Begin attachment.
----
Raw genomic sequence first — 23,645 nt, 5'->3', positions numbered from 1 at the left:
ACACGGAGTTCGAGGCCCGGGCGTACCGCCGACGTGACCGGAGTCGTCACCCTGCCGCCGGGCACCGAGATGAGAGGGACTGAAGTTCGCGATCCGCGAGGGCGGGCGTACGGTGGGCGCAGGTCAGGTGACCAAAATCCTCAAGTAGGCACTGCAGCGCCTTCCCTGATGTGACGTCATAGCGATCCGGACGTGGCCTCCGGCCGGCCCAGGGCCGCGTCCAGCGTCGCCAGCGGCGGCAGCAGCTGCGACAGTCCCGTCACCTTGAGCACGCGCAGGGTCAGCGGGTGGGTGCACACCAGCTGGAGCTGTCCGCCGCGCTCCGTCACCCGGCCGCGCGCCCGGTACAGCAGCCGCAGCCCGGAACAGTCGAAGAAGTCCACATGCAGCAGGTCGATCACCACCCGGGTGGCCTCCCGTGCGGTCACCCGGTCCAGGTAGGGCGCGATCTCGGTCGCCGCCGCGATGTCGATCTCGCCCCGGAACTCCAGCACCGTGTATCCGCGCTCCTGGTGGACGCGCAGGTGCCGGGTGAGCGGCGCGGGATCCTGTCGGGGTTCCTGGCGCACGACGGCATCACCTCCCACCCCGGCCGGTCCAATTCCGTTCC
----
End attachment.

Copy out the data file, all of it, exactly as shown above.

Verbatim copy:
Raw genomic sequence first — 23,645 nt, 5'->3', positions numbered from 1 at the left:
ACACGGAGTTCGAGGCCCGGGCGTACCGCCGACGTGACCGGAGTCGTCACCCTGCCGCCGGGCACCGAGATGAGAGGGACTGAAGTTCGCGATCCGCGAGGGCGGGCGTACGGTGGGCGCAGGTCAGGTGACCAAAATCCTCAAGTAGGCACTGCAGCGCCTTCCCTGATGTGACGTCATAGCGATCCGGACGTGGCCTCCGGCCGGCCCAGGGCCGCGTCCAGCGTCGCCAGCGGCGGCAGCAGCTGCGACAGTCCCGTCACCTTGAGCACGCGCAGGGTCAGCGGGTGGGTGCACACCAGCTGGAGCTGTCCGCCGCGCTCCGTCACCCGGCCGCGCGCCCGGTACAGCAGCCGCAGCCCGGAACAGTCGAAGAAGTCCACATGCAGCAGGTCGATCACCACCCGGGTGGCCTCCCGTGCGGTCACCCGGTCCAGGTAGGGCGCGATCTCGGTCGCCGCCGCGATGTCGATCTCGCCCCGGAACTCCAGCACCGTGTATCCGCGCTCCTGGTGGACGCGCAGGTGCCGGGTGAGCGGCGCGGGATCCTGTCGGGGTTCCTGGCGCACGACGGCATCACCTCCCACCCCGGCCGGTCCAATTCCGTTCC